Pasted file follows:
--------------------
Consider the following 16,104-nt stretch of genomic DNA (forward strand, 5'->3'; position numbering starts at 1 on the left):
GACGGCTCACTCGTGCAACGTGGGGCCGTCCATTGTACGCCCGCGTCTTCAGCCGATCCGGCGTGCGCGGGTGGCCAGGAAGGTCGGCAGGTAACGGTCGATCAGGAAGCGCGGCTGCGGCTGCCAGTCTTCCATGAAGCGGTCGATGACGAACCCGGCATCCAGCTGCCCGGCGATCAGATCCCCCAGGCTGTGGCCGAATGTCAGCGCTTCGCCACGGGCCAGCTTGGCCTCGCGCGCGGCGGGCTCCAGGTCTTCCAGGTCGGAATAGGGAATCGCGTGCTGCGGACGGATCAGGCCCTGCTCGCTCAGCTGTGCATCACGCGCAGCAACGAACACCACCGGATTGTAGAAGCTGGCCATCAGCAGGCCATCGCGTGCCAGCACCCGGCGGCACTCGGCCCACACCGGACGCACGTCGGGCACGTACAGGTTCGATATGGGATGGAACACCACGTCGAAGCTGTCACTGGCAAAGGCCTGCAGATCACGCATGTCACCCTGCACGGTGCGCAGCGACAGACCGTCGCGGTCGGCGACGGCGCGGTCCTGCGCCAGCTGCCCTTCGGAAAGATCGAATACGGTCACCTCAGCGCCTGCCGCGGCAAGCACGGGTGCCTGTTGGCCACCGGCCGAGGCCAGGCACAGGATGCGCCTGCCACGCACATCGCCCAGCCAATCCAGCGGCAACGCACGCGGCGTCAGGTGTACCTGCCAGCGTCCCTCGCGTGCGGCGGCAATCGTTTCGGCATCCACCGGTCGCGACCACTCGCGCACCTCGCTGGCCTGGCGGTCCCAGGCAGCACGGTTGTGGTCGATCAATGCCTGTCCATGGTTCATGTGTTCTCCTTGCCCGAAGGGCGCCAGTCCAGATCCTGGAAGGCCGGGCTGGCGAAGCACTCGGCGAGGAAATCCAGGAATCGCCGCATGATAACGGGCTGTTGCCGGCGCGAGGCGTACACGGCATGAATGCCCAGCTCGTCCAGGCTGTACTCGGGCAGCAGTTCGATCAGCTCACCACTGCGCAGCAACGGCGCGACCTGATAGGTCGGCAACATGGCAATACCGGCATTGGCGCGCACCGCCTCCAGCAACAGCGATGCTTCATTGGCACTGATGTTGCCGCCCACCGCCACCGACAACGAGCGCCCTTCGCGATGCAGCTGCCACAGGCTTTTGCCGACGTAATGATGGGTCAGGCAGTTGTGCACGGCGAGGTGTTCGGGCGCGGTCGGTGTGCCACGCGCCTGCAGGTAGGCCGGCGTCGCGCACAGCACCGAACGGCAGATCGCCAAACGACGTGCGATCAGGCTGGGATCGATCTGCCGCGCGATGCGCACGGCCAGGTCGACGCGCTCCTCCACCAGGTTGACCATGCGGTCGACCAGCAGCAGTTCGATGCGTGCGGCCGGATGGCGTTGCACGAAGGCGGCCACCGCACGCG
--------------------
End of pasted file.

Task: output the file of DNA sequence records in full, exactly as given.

Consider the following 16,104-nt stretch of genomic DNA (forward strand, 5'->3'; position numbering starts at 1 on the left):
GACGGCTCACTCGTGCAACGTGGGGCCGTCCATTGTACGCCCGCGTCTTCAGCCGATCCGGCGTGCGCGGGTGGCCAGGAAGGTCGGCAGGTAACGGTCGATCAGGAAGCGCGGCTGCGGCTGCCAGTCTTCCATGAAGCGGTCGATGACGAACCCGGCATCCAGCTGCCCGGCGATCAGATCCCCCAGGCTGTGGCCGAATGTCAGCGCTTCGCCACGGGCCAGCTTGGCCTCGCGCGCGGCGGGCTCCAGGTCTTCCAGGTCGGAATAGGGAATCGCGTGCTGCGGACGGATCAGGCCCTGCTCGCTCAGCTGTGCATCACGCGCAGCAACGAACACCACCGGATTGTAGAAGCTGGCCATCAGCAGGCCATCGCGTGCCAGCACCCGGCGGCACTCGGCCCACACCGGACGCACGTCGGGCACGTACAGGTTCGATATGGGATGGAACACCACGTCGAAGCTGTCACTGGCAAAGGCCTGCAGATCACGCATGTCACCCTGCACGGTGCGCAGCGACAGACCGTCGCGGTCGGCGACGGCGCGGTCCTGCGCCAGCTGCCCTTCGGAAAGATCGAATACGGTCACCTCAGCGCCTGCCGCGGCAAGCACGGGTGCCTGTTGGCCACCGGCCGAGGCCAGGCACAGGATGCGCCTGCCACGCACATCGCCCAGCCAATCCAGCGGCAACGCACGCGGCGTCAGGTGTACCTGCCAGCGTCCCTCGCGTGCGGCGGCAATCGTTTCGGCATCCACCGGTCGCGACCACTCGCGCACCTCGCTGGCCTGGCGGTCCCAGGCAGCACGGTTGTGGTCGATCAATGCCTGTCCATGGTTCATGTGTTCTCCTTGCCCGAAGGGCGCCAGTCCAGATCCTGGAAGGCCGGGCTGGCGAAGCACTCGGCGAGGAAATCCAGGAATCGCCGCATGATAACGGGCTGTTGCCGGCGCGAGGCGTACACGGCATGAATGCCCAGCTCGTCCAGGCTGTACTCGGGCAGCAGTTCGATCAGCTCACCACTGCGCAGCAACGGCGCGACCTGATAGGTCGGCAACATGGCAATACCGGCATTGGCGCGCACCGCCTCCAGCAACAGCGATGCTTCATTGGCACTGATGTTGCCGCCCACCGCCACCGACAACGAGCGCCCTTCGCGATGCAGCTGCCACAGGCTTTTGCCGACGTAATGATGGGTCAGGCAGTTGTGCACGGCGAGGTGTTCGGGCGCGGTCGGTGTGCCACGCGCCTGCAGGTAGGCCGGCGTCGCGCACAGCACCGAACGGCAGATCGCCAAACGACGTGCGATCAGGCTGGGATCGATCTGCCGCGCGATGCGCACGGCCAGGTCGACGCGCTCCTCCACCAGGTTGACCATGCGGTCGACCAGCAGCAGTTCGATGCGTGCGGCCGGATGGCGTTGCACGAAGGCGGCCACCGCACGCG